Archive for March 10th, 2010
This week’s research has tended to focus upon more psychologically based topics as opposed to the previous weeks that have tended to focus more on the sociology part of my research.
Within psychology there are a number of different branches that that focus in on a number of different specific areas and the ones that I think that are more related to me and my research areas are social psychology and cognitive psychology. Social in an exploration into the way in which people’s thoughts, behaviours and feelings are influence by the actual, imagined or implied presence of others. Within this branch of psychology, the individual is examined as a member of the society through socialisation. It is stated that the major and most determining part of socialisation occurs in the early childhood as this is the time at which a child learns most social norms and values. This in itself is really interesting as you might argue that actually with the web becoming such a fundamental part of our lives, a vast number of our norms and values are being are learnt in this area. If this can be accepted to be the case, it cannot really be said that children are readily on the Web as they tend to fall within the category of being adolescents, early adults and onwards. In this respect you might have to argue that socialisation as a process is beginning to occur more and more later on in life because of the deployment of the Web in our lives and thus the theory needs to be updated.
Sigmund Freud in his work on psychoanalysis he found that there were generally 3 stages of being (1) id, (2) ego and (3) superego. He believed that all 3 had to be in perfect balance with one another or otherwise the person would be either too deficient in some areas or over compensating in others. For example too much id would lead to a person being governed by their impulses and being selfish where as too much superego and the individual is too rigid, moralistic and bossy. In an online word you are able to almost be a completely different person; may be the person that you wished you were or just someone different from your everyday life. You can therefore be that person who acts on his id as it were and is selfish online and be governed by your impulses in ways that you would allow yourself offline in the real world. As a result may be there needs to be a changing of how we perceive these various areas.
You can also see from the above how important trust is. In this areas as you are able to be the person that you wish you were able to be and for on the other end to interact with that person you have to able to trust that they are who they say they are and are not someone who is really too much id trying to be different.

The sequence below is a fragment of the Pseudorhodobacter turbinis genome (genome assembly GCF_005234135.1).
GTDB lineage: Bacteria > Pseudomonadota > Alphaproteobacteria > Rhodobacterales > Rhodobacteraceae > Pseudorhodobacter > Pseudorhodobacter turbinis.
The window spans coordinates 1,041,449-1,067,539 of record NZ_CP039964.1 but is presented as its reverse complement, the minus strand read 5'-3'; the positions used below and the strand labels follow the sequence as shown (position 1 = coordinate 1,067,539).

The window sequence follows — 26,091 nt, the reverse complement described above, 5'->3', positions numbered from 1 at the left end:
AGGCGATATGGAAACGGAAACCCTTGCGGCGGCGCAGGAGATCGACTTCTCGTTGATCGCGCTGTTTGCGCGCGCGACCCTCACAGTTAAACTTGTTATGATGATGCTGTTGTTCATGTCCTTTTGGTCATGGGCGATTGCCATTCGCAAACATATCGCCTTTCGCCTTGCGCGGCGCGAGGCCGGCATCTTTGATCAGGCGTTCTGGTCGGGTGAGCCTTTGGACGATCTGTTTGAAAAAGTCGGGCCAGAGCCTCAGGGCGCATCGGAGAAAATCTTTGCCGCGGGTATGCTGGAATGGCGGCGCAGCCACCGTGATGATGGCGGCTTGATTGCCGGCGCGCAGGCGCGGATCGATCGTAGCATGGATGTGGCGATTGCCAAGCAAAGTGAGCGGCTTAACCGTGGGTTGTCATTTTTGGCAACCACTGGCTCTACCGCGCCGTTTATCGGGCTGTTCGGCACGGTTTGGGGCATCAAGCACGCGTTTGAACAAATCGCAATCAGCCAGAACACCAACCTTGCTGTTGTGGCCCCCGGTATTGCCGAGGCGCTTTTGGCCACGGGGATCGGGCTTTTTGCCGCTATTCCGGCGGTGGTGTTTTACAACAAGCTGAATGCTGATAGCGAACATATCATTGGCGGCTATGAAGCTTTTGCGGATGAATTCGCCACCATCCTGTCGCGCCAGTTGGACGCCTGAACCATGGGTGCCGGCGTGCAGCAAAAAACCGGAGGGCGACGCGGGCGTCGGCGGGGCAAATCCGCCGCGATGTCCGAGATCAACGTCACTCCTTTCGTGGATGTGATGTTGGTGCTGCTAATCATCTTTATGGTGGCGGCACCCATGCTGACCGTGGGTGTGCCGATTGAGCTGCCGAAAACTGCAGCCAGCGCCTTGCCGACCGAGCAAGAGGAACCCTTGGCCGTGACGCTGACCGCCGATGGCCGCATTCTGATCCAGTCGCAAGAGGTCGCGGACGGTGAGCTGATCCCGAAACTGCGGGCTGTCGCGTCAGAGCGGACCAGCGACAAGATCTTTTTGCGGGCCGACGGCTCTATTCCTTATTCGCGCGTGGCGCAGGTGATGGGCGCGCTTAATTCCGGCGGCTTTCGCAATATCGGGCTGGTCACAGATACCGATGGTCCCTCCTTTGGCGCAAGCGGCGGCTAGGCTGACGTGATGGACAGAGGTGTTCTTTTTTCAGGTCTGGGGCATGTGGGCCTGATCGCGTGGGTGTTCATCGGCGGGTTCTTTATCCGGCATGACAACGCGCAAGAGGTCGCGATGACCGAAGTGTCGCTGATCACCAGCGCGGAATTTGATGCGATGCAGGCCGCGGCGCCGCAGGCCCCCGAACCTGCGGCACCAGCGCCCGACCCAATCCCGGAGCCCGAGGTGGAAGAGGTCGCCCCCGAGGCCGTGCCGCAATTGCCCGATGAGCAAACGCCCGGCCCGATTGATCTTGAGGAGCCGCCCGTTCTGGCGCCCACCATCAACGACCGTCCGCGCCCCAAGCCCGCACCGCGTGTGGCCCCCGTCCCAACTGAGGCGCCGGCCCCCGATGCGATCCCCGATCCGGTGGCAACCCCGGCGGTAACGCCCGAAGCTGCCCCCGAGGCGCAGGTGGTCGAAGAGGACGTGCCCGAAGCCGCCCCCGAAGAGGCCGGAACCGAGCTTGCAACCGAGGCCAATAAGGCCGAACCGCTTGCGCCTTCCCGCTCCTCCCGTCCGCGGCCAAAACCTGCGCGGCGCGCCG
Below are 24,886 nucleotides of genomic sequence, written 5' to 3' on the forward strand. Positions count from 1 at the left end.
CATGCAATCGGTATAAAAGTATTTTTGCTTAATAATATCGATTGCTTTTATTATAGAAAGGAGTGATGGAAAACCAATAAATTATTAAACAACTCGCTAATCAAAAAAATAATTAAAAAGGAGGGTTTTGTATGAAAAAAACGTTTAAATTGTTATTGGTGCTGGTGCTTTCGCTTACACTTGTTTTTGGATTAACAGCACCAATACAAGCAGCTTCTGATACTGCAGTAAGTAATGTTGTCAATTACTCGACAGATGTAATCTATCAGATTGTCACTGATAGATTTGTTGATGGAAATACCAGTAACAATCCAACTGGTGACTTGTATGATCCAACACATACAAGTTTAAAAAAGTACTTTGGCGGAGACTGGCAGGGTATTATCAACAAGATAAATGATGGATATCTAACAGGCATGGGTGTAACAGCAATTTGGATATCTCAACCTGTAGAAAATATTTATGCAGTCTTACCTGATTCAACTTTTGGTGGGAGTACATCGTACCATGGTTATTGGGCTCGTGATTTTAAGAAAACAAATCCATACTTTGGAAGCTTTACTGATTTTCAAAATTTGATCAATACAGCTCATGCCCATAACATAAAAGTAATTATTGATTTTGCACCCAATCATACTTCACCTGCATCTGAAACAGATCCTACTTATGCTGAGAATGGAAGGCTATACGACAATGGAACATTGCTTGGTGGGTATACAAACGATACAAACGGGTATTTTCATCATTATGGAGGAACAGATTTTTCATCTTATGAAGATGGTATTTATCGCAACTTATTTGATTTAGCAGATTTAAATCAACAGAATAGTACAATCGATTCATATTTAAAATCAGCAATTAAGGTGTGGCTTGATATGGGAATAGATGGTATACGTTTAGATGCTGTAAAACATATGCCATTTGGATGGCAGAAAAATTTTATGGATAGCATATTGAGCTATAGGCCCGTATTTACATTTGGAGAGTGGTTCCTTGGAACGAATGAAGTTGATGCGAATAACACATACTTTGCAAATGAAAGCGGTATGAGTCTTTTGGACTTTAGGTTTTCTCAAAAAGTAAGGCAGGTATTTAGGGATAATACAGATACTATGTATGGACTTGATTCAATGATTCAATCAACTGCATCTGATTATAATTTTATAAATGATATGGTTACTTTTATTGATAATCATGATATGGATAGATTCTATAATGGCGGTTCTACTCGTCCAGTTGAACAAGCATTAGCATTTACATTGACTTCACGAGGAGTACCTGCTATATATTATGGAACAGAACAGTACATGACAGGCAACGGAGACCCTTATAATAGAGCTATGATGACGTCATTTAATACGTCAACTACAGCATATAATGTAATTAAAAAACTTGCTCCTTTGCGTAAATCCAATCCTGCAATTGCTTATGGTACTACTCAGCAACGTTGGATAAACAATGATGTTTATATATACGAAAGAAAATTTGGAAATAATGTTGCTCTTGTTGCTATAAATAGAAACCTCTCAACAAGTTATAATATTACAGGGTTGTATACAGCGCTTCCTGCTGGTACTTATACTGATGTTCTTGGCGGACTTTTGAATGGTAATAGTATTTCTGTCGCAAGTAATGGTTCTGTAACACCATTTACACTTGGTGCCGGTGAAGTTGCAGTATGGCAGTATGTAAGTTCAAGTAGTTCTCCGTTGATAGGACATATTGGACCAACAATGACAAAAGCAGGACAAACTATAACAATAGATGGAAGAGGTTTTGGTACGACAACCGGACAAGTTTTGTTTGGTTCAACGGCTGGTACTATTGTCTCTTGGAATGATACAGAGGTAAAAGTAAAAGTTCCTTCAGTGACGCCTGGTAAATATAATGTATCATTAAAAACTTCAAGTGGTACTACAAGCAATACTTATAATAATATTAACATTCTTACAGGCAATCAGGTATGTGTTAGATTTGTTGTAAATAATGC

Allport has come up with a theory in respect if clustering traits and the way in which personality is developed. He argues that thee are 5 central traits that reflect a characteristic way of behaving and dealing with others. Alongside these are secondary traits that are more permeable and prone to change such as likes. The five big ones don’t include trust; the extent to which you are trustworthy, the factors that you take into consideration, the extent to which you are able to trust etc. It is interesting that it is not regarded as one on its own; yet it could be argued to fall under the fifth which the extent of an individual’s openness to new experiences versus their resistance to these new opportunities. It might be conceded that trust now needs to be one of these because especially in the case of ages of 15-30 a lot of personality is built online. Even away from the online world, there is not a notion of dishonesty or trust and this could by proxy therefore lead to the conclusion that it actually is not that important or as important as it may be believed.
An important point to make is that my source text, Intertextuality: Debates and Contexts, deliberately breaks established practises in intertextuality studies with the aim of achieving a better critical viewpoint. Given the prominence of the author, historical influences upon the discipline and the age of previous works, I consider this to be an acceptable course to take.
A strong influence in the development of the world is language. This is investigated as a matter of course. Of particular concern, is the impact of lack of translations of communities, the exclusion this can create and how this shapes the world. I hope to explore this theme further.
The activities/studies of intertextuality and interdisciplinarity are understood to both attempt to build a framework to analyse connections between activities or disciplines and the resulting yield of power. Approaching from intertextuality, one cannot find association with any particular group under assessment. However, from interdisciplinarity, little more can be achieved; a ‘base camp’ always exists and, despite best efforts to introduce novel thinking, one finds that the base camp controls investment in such studies.